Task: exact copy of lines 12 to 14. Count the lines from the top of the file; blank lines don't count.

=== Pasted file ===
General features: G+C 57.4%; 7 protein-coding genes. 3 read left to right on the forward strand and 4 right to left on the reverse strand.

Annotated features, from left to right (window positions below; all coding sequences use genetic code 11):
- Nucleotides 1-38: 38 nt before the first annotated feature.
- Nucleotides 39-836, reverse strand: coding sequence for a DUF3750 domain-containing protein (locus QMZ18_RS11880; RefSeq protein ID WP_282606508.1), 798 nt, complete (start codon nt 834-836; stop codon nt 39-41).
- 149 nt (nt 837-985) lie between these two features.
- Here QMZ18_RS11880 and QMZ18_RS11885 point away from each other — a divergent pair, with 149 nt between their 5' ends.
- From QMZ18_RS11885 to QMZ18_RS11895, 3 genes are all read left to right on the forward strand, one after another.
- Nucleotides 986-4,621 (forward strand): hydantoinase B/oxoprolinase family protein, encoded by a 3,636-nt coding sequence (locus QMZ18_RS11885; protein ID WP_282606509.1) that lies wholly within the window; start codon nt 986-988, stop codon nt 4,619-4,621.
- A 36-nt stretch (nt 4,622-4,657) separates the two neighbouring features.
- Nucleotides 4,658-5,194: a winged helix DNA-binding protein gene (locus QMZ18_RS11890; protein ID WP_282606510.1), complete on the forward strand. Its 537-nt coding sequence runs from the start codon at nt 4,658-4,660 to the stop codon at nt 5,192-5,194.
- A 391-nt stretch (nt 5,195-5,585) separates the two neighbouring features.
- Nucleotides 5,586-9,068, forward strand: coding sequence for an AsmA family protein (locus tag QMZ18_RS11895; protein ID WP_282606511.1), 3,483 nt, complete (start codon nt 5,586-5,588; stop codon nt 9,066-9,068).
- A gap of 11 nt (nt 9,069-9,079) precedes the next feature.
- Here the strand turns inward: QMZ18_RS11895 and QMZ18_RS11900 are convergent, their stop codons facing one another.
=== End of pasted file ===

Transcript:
- Nucleotides 5,586-9,068, forward strand: coding sequence for an AsmA family protein (locus tag QMZ18_RS11895; protein ID WP_282606511.1), 3,483 nt, complete (start codon nt 5,586-5,588; stop codon nt 9,066-9,068).
- A gap of 11 nt (nt 9,069-9,079) precedes the next feature.
- Here the strand turns inward: QMZ18_RS11895 and QMZ18_RS11900 are convergent, their stop codons facing one another.